Design—

Features that make you love and hate infinite scrolling

As you scroll down a page, do you look for content that loads continuously, like Instagram, or pagination, like Google Search? Here are the pros and cons of infinite scrolling, as well as when the feature should be used.

3 min

As you scroll down a page, do you look for content that loads continuously, like Instagram, or pagination, like Google Search? Here are the pros and cons of infinite scrolling, as well as when the feature should be used.

Reasons to love infinite scrolling

Endless Content

Want to show your users you have endless content? Infinite scrolling works great with social media, blog sites, etc. where the product is the content itself. Look at Pinterest, for example. If the user had to open a new tab every time a page ends, they would be frustrated. Never-ending content is much more enticing and effortless. 

Ad Placement

Depending on the interface design, infinite scrolling can allow for easy integration of ads within a site. Think about the last time you scrolled through Instagram or Facebook - don’t the ads in your feed mimic regular posts? This seamless ad integration is one of the big pros of infinite scrolling.

Phone Friendly

If most of your users access your interface from a mobile device, infinite scrolling may be the way to go. Swiping rather than having to open new pages is much more appealing to the user - and can keep them on your site for longer.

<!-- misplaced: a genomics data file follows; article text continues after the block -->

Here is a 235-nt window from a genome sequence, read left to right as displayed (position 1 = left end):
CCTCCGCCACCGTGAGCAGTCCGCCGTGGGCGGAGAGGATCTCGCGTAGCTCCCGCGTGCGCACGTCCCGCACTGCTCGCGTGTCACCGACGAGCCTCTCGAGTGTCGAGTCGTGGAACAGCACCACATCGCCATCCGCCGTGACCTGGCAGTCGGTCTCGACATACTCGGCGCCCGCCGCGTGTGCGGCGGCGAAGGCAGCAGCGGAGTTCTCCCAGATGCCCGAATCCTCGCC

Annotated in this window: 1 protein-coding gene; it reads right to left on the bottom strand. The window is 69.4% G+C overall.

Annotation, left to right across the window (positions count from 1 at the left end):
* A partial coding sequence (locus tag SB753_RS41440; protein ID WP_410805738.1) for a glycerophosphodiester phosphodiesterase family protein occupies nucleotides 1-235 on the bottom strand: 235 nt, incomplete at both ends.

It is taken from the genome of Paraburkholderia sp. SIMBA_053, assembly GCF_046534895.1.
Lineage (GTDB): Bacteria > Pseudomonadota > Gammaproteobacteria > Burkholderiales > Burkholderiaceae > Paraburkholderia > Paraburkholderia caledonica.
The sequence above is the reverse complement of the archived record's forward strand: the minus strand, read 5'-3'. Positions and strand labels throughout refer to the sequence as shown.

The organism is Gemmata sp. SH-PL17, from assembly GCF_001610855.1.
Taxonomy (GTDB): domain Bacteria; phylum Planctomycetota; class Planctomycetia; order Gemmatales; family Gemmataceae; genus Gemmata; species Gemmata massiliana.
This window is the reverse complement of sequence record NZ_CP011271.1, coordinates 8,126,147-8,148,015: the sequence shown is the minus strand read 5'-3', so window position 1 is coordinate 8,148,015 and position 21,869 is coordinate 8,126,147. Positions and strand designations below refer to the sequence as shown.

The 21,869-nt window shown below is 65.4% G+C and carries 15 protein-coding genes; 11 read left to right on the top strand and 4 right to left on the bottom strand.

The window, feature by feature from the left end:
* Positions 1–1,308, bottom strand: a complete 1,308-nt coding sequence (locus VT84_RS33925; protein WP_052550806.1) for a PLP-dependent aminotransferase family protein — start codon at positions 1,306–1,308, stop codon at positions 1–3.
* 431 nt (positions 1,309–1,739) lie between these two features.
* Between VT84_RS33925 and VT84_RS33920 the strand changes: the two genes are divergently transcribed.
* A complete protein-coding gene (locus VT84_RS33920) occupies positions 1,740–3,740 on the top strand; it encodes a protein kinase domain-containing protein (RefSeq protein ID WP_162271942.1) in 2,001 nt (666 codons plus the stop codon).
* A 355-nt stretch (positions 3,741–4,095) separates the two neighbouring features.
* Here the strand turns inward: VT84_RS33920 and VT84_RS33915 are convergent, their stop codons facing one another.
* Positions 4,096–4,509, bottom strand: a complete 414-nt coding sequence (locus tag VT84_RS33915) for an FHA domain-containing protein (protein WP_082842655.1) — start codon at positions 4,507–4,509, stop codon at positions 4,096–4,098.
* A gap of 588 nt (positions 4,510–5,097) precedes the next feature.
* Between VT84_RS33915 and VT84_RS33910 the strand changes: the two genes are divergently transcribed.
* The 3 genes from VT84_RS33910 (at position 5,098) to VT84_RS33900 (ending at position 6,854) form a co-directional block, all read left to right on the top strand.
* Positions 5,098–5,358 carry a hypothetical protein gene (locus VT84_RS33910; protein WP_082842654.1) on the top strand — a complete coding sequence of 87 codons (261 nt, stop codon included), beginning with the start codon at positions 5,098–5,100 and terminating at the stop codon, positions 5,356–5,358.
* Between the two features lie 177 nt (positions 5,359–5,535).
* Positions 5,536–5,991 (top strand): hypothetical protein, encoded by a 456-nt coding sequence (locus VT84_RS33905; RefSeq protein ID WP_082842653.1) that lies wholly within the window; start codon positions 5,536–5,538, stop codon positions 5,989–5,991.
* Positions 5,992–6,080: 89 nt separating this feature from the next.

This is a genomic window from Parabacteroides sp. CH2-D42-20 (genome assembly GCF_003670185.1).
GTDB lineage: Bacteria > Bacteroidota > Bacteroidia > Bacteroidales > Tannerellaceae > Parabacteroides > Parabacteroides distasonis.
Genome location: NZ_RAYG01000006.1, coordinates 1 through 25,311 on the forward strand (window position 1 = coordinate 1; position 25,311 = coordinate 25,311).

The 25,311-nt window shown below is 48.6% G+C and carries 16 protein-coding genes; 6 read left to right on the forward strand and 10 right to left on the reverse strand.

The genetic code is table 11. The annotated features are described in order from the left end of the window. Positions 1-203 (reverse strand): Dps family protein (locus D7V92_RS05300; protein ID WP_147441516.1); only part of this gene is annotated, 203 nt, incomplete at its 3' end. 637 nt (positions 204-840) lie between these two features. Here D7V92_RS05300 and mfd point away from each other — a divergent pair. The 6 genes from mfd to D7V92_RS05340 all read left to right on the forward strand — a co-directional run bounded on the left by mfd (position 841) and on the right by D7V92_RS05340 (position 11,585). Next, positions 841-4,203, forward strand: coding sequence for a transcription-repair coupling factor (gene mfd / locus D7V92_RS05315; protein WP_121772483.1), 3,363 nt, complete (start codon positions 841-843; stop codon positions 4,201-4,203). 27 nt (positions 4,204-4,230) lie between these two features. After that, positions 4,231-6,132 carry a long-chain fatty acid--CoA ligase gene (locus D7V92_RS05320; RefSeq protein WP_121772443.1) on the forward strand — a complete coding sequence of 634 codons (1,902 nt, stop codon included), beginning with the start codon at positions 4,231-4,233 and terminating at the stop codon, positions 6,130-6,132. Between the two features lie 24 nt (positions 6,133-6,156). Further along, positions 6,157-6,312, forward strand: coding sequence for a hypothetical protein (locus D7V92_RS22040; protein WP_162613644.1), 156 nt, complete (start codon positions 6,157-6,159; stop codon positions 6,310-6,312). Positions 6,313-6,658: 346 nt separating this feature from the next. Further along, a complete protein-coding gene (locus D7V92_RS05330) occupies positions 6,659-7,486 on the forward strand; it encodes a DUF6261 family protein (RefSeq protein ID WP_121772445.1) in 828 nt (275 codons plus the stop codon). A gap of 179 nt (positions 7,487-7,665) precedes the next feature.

Reasons to hate infinite scrolling

Long Load Time

According to Medium, infinite scrolling worsens page performance because the amount of work the browser has to do to constantly display the page is much higher than simple pagination. The ceaseless buffering from a longer load time may break the user’s attention and direct them away from your content. 

No Footer

When the page keeps loading new content, the footer is always a little too far from the user. If your interface includes many additional links, pagination may be a better option. 

Useless Scroll Bar

Most users will agree that when there’s infinite scrolling, the scroll bar is plain annoying. Trying to move the tiny bar - especially when a simple swipe will move the entire page - usually proves difficult to users. Even when the bar is moved, it tricks the user into believing the page will end - when it never will.

Final Thoughts

If your company is trying to promote content - especially if your focus is primarily targeting an audience on mobile devices, infinite scrolling is your best bet. It allows users to stay hooked on your site, unable to see the end. However, if your site includes a large amount of links leading to secondary sites/sources, maintaining a footer by using pagination may prove to be more engaging. Infinite scrolling also leads to a longer buffer time and the inefficiency of the scroll bar. In the end, whether you love or hate infinite scrolling truly depends.